Furthermore, it is highly remarkable that the authors were able to detect network-associated atrophy patterns in different groups of neurodegeneration including Alzheimer disease and syndromes belonging to the frontotemporal lobar degenerative disorders (such as semantic dementia or frontotemporal dementia), because these disorders are typically based on different types of underlying causal pathologies (i.e., β amyloid, tau- or TDP-43 aggregation pathology). Another important finding is the detected interrelation between structure and function in healthy subjects, as demonstrated by the observed overlap between the ICNs and structural covariance networks (SCNs).

    Although a number of questions are answered by the current work, it immediately raises new questions: For most neurodegenerative disorders (except for Alzheimer’s), it is not known yet if changes of functional connectivity do actually occur and, if so, if the atrophy in a specific network results in a change of functional connectivity within this network or vice versa. Possibly, it will also remain difficult to rule that measurements of functional connectivity are affected by regional atrophy (i.e., no activity can be measured where no tissue is present). Other issues to be addressed are the relation of white matter changes to the observed phenomena and the influence of developmental factors.

    Furthermore, it remains to be clarified why the mentioned networks show specific susceptibility to basic underlying pathologies, also, why identical causal pathologies may result in different patterns of atrophy/neuronal dysfunction in different people, or why different causal pathologies may result in similar patterns of atrophy/dysfunction. In conclusion, this study will definitely stimulate further research in this direction and will serve as an important basis for subsequent experiments.

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References

News Citations

  1. Network Diagnostics: "Default-Mode" Brain Areas Identify Early AD
  2. Tracing Alzheimer Disease Back to Source
  3. Cortical Hubs Found Capped With Amyloid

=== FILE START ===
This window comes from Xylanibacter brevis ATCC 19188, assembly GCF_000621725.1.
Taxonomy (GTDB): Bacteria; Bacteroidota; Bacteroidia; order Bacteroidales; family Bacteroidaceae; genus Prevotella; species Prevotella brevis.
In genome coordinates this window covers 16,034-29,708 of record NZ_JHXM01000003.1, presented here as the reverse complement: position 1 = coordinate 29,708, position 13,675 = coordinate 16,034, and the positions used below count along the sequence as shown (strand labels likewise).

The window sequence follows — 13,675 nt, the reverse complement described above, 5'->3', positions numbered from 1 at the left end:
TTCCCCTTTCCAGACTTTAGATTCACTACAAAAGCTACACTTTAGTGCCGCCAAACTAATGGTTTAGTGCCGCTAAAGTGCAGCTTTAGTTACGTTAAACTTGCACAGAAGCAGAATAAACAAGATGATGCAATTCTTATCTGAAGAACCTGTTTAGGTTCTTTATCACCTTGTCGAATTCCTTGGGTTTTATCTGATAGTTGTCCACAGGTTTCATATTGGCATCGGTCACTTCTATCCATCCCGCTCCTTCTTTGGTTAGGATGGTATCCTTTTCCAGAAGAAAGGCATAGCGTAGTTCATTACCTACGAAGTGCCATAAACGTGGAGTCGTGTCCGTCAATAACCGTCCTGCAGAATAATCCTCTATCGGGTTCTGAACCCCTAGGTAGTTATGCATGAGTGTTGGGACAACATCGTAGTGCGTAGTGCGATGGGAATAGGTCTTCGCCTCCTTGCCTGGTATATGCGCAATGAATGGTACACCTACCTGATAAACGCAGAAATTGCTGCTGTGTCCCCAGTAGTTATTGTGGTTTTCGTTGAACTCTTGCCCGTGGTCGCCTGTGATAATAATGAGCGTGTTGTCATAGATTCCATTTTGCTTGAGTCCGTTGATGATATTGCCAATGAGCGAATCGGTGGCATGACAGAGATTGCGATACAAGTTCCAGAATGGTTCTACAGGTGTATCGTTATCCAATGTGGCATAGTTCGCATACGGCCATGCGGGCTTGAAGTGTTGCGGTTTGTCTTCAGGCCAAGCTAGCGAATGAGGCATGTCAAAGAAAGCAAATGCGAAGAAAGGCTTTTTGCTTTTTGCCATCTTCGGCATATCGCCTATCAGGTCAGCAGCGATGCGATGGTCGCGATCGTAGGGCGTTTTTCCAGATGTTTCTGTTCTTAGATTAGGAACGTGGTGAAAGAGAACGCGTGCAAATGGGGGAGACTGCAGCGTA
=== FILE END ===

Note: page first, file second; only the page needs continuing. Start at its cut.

4. Changes In Cortical Thickness Mirror Loss of Network Connectivity in AD
  5. Keystone: Tau, Huntingtin—Do Prion-like Properties Play a Role in Disease?

Paper Citations

  1. . Structural insights into aberrant topological patterns of large-scale cortical networks in Alzheimer's disease. J Neurosci. 2008 Apr 30;28(18):4756-66. PubMed.
  2. . Conformational diversity of wild-type Tau fibrils specified by templated conformation change. J Biol Chem. 2009 Feb 6;284(6):3546-51. PubMed.
  3. . Neurodegenerative diseases target large-scale human brain networks. Neuron. 2009 Apr 16;62(1):42-52. PubMed.
  4. . Defining neurocognitive networks in the BOLD new world of computed connectivity. Neuron. 2009 Apr 16;62(1):1-3. PubMed.

Further Reading

Papers

  1. . Neurodegenerative diseases target large-scale human brain networks. Neuron. 2009 Apr 16;62(1):42-52. PubMed.
  2. . Defining neurocognitive networks in the BOLD new world of computed connectivity. Neuron. 2009 Apr 16;62(1):1-3. PubMed.

News

  1. ApoE4 Linked to Default Network Differences in Young Adults
  2. Network Diagnostics: "Default-Mode" Brain Areas Identify Early AD
  3. Keystone: Tau, Huntingtin—Do Prion-like Properties Play a Role in Disease?
  4. Cortical Hubs Found Capped With Amyloid
  5. Changes In Cortical Thickness Mirror Loss of Network Connectivity in AD
  6. Tracing Alzheimer Disease Back to Source

Primary Papers

  1. . Neurodegenerative diseases target large-scale human brain networks. Neuron. 2009 Apr 16;62(1):42-52. PubMed.
  2. . Defining neurocognitive networks in the BOLD new world of computed connectivity. Neuron. 2009 Apr 16;62(1):1-3. PubMed.